Thursday, October 11, 2007
The brain of an adult human uses 25 percent of the body’s total energy expenditure. That’s a lot of resources devoted to brainpower, but it seems to have paid off. Apes, who only allocate 8 percent of their energy budget toward thinking, are either in the zoo or backed into dwindling crumbs of habitat in Africa, while humans have invented things like mayonnaise.
This high-input, high-performance brainpower presents a riddle to evolutionary scientists. Building, operating and maintaining these amazing brains could only have come about with some kind of increasing energy supply. So where did this extra energy come from?
One widely accepted idea, the “swapping guts for brains” hypothesis, is that our ancestors’ switch from a plant-based to a meat-heavy diet provided this energy. Since meat generally contains a greater density of protein and calories than vegetables do, this digestive shift allowed our ancestors to utilize a more efficient form of energy, while helping them develop the brainpower to hunt it. Evidence from many corners of the animal kingdom consistently suggests that meat eaters – hunters – are smarter.
But according to Richard Wrangham, a Harvard University primatologist, there’s more to the solution of this energy riddle than just hunting and meat.
“Cooking produces soft, energy-rich foods,” he says, in an article in Science last June. This, he explains, increases the efficiency with which the food’s energy is extracted. Fewer calories are spent in digestive efforts, which leaves a higher margin of caloric recovery, he says.
Conducting research on Burmese pythons, Wrangham and a colleague, Stephen Secor, determined that the pythons spent 12.7 percent less energy digesting meat that was cooked. “By eating cooked meat, less energy is spent on digestion; more energy can be used for activities and growth,” suggests Secor.
The advent of cooking would also have increased access to calories in both hunted meat and gathered plants. As heat from cooking gelatinizes the matrix of collagen in animal flesh, it open up tightly woven carbohydrate molecules in plants to make them easier to absorb.
Subsequent experiments on mice showed that raw food eaters weighed less than mice that ate cooked food – even though the raw food diet had more total calories. This suggests that our ancestors would have received rapid benefits out of cooking, in terms of energy recovery, Wrangham says.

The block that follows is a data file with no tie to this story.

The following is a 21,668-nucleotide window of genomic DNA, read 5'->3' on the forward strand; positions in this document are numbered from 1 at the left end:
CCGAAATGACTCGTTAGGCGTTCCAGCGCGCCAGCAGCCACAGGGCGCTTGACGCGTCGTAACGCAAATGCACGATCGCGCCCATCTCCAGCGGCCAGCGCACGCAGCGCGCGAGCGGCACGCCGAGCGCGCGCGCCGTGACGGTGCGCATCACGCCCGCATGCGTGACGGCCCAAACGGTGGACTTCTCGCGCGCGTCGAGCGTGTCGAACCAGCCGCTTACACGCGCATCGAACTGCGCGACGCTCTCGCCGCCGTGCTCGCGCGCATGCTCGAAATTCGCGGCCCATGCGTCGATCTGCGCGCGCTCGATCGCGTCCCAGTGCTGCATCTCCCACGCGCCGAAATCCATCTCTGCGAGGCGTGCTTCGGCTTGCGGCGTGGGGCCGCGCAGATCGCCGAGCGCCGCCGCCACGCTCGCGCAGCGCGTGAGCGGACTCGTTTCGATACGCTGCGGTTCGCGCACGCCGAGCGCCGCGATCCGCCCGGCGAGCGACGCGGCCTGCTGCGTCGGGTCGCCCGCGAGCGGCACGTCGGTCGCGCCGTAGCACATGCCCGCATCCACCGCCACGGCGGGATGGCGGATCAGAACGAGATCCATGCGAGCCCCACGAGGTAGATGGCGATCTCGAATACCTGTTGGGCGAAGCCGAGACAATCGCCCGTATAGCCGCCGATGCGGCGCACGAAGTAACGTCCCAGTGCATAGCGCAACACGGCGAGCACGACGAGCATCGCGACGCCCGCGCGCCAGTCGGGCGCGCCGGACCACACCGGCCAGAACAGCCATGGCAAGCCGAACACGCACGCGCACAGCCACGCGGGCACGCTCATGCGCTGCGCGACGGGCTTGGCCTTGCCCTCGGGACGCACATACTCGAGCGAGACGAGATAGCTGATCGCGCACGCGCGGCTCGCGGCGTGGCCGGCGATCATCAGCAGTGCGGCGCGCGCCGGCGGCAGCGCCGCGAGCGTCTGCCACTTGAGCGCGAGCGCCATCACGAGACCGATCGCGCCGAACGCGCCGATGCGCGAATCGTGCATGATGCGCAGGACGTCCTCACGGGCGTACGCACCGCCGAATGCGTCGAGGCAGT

But wait a minute. Maximal caloric absorption may have been useful back in the day, but now we have too many fat people. Following Wrangham’s line of reasoning, food processing, like cooking, also makes calories more available, as sugar. Perhaps today’s over-processed food is contributing to obesity.
So it’s worth considering that even if cooked meat helped us evolve to who we are today, tomorrow’s dietary breakthrough might come from elsewhere.
To that end I’ve noticed a growing community of “raw-foodists” who seem quite happy and healthy, with no meat or heat in their diet, and very bright eyes.
The other week I ran into some raw-foodists while traveling. The raw food market stand of Colorado’s nonprofit Turtle Lake Refuge (turtlelakerefuge.org) is vibrant and fun. Flanked by a bicycle-powered juicer, the table was laid out with some interesting and tasty items like cabbage rolls, purslane kim-chi and acorn chocolate brownie.
“We’re into getting life out of food closer to when it’s alive,” says Katrina Blair, a founding member of Turtle Lake Refuge. Technically, raw food has not been heated above 118 degrees, she explains, because enzymes start to break down at 120 degrees. She says that the abundance of living enzymes in raw food can provide energy sources and nutrients unavailable in cooked food.
“Every other creature eats 100 percent raw,” says Katrina.
But while cooking may have been an important part of our past, it may be less of a factor in the future.
It almost goes without saying that the raw-foodists are hardly obese. They were definitely on the lean side – like the mice who ate raw food.
Maybe in times of scarcity it was good to maximize calories. But in times of first-world abundance and obesity, there is a growing body of scientific data – finding support in every animal, large and small, that has been studied in this way – suggesting animals that eat less live longer. There are many possible explanations floating around, but few refute the basic statistical premise that, assuming you meet basic nutritional requirements, you live longer by living leaner.
So while the evolution of our brain may have been dependent on cooked meat, maybe the next step will be about cultivating a different kind of sensor, one that factors in compassion, a sense of place, long life, and who knows, maybe some light spilling from your eyes.